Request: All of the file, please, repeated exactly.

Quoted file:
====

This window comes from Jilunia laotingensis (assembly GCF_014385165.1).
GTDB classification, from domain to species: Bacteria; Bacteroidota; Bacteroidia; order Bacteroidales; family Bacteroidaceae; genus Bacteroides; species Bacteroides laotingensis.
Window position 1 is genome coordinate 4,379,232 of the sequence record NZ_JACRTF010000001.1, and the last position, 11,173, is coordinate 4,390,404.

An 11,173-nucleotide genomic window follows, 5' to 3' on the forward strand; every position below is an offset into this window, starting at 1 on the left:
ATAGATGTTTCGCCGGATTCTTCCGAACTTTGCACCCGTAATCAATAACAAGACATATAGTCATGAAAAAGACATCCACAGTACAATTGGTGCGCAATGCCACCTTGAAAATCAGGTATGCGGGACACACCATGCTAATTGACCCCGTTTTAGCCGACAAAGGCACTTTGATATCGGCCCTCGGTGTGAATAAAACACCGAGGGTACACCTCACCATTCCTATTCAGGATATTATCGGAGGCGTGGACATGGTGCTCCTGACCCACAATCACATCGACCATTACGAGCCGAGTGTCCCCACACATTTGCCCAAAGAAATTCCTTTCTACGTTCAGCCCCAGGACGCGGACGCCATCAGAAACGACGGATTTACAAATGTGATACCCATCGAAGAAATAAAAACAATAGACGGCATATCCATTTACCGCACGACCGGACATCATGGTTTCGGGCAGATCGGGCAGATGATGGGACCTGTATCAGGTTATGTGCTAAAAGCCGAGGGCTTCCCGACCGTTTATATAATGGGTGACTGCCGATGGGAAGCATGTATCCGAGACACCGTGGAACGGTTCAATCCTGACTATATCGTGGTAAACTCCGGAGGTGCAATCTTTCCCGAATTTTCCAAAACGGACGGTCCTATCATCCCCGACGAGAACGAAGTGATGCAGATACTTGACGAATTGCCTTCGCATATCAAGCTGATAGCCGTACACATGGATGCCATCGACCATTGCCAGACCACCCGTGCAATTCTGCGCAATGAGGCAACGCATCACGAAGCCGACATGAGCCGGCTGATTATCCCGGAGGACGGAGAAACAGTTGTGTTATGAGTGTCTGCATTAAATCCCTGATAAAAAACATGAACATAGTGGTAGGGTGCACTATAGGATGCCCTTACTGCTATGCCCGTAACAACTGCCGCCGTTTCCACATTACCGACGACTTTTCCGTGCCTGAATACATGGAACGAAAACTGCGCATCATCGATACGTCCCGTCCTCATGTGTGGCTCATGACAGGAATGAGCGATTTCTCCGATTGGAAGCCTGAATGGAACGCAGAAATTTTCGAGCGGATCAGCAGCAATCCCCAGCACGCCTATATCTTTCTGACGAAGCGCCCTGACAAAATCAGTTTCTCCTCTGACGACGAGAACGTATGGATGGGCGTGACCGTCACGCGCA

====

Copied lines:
This window comes from Jilunia laotingensis (assembly GCF_014385165.1).
GTDB classification, from domain to species: Bacteria; Bacteroidota; Bacteroidia; order Bacteroidales; family Bacteroidaceae; genus Bacteroides; species Bacteroides laotingensis.
Window position 1 is genome coordinate 4,379,232 of the sequence record NZ_JACRTF010000001.1, and the last position, 11,173, is coordinate 4,390,404.

An 11,173-nucleotide genomic window follows, 5' to 3' on the forward strand; every position below is an offset into this window, starting at 1 on the left:
ATAGATGTTTCGCCGGATTCTTCCGAACTTTGCACCCGTAATCAATAACAAGACATATAGTCATGAAAAAGACATCCACAGTACAATTGGTGCGCAATGCCACCTTGAAAATCAGGTATGCGGGACACACCATGCTAATTGACCCCGTTTTAGCCGACAAAGGCACTTTGATATCGGCCCTCGGTGTGAATAAAACACCGAGGGTACACCTCACCATTCCTATTCAGGATATTATCGGAGGCGTGGACATGGTGCTCCTGACCCACAATCACATCGACCATTACGAGCCGAGTGTCCCCACACATTTGCCCAAAGAAATTCCTTTCTACGTTCAGCCCCAGGACGCGGACGCCATCAGAAACGACGGATTTACAAATGTGATACCCATCGAAGAAATAAAAACAATAGACGGCATATCCATTTACCGCACGACCGGACATCATGGTTTCGGGCAGATCGGGCAGATGATGGGACCTGTATCAGGTTATGTGCTAAAAGCCGAGGGCTTCCCGACCGTTTATATAATGGGTGACTGCCGATGGGAAGCATGTATCCGAGACACCGTGGAACGGTTCAATCCTGACTATATCGTGGTAAACTCCGGAGGTGCAATCTTTCCCGAATTTTCCAAAACGGACGGTCCTATCATCCCCGACGAGAACGAAGTGATGCAGATACTTGACGAATTGCCTTCGCATATCAAGCTGATAGCCGTACACATGGATGCCATCGACCATTGCCAGACCACCCGTGCAATTCTGCGCAATGAGGCAACGCATCACGAAGCCGACATGAGCCGGCTGATTATCCCGGAGGACGGAGAAACAGTTGTGTTATGAGTGTCTGCATTAAATCCCTGATAAAAAACATGAACATAGTGGTAGGGTGCACTATAGGATGCCCTTACTGCTATGCCCGTAACAACTGCCGCCGTTTCCACATTACCGACGACTTTTCCGTGCCTGAATACATGGAACGAAAACTGCGCATCATCGATACGTCCCGTCCTCATGTGTGGCTCATGACAGGAATGAGCGATTTCTCCGATTGGAAGCCTGAATGGAACGCAGAAATTTTCGAGCGGATCAGCAGCAATCCCCAGCACGCCTATATCTTTCTGACGAAGCGCCCTGACAAAATCAGTTTCTCCTCTGACGACGAGAACGTATGGATGGGCGTGACCGTCACGCGCA